Scotland captain Greig Laidlaw has announced his retirement from international rugby.
The 34-year-old Laidlaw has led the national team 39 times, more than anyone else, and is second on the all-time points list for Scotland with 714.
‘It’s probably one of the hardest decisions I’ve had to make,’ he said.
‘I feel it’s the right time, for me as a player and a person and us as a family, and for the Scotland team as well. It makes sense.
‘It’s never going to last forever and I’ve always been passionate about you only ever getting a certain amount of time in the jersey and you need to give that jersey everything you can. I’ve done that.
‘While my body and heart could continue playing, my head tells me that it’s time to let the team rebuild. In terms of where Scotland are now, they are in a position to spring forward and I cannot wait to give them my full support from the stands.’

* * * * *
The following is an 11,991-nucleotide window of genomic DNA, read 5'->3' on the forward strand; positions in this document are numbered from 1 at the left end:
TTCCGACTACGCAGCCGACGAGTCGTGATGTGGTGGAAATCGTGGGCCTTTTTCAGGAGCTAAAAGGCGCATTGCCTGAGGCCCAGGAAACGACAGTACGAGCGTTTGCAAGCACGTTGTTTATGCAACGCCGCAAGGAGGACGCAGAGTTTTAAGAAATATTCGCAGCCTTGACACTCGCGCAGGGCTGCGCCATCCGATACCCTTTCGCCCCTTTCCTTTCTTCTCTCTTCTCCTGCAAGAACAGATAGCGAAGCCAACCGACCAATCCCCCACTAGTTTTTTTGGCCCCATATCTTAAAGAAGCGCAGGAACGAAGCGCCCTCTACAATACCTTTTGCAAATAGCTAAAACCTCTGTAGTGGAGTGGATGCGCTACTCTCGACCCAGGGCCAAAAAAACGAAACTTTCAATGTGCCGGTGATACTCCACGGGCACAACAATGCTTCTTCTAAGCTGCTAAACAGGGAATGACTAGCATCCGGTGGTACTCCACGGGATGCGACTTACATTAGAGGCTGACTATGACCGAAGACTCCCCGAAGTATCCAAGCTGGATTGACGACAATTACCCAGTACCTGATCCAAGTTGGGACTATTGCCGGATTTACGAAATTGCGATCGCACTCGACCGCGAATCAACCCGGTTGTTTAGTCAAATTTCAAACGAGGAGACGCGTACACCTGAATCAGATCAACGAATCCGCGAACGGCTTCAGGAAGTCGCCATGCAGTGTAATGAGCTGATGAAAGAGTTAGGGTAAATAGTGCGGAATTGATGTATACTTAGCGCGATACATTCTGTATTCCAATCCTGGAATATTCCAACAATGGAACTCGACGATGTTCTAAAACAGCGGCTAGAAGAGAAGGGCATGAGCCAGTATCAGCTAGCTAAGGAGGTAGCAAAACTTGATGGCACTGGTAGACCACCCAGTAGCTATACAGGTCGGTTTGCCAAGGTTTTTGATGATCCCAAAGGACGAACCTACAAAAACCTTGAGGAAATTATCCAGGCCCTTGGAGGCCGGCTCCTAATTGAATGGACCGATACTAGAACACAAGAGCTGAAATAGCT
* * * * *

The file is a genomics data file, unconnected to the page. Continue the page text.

Laidlaw made his Test debut against New Zealand in 2010, and in the nine years since, he has been a mainstay of the squad.
Laidlaw became only the second Scotsman, after Mike Blair, to be nominated for World Rugby’s Player of the Year award in 2015 when he captained Vern Cotter’s Scotland to the quarter-finals of the World Cup in England.
BREAKING | Greig Laidlaw, Scotland’s most capped Captain, calls time on his International career. Last week Greig invited us to France to discuss his decision.
— Scottish Rugby (@Scotlandteam) December 19, 2019
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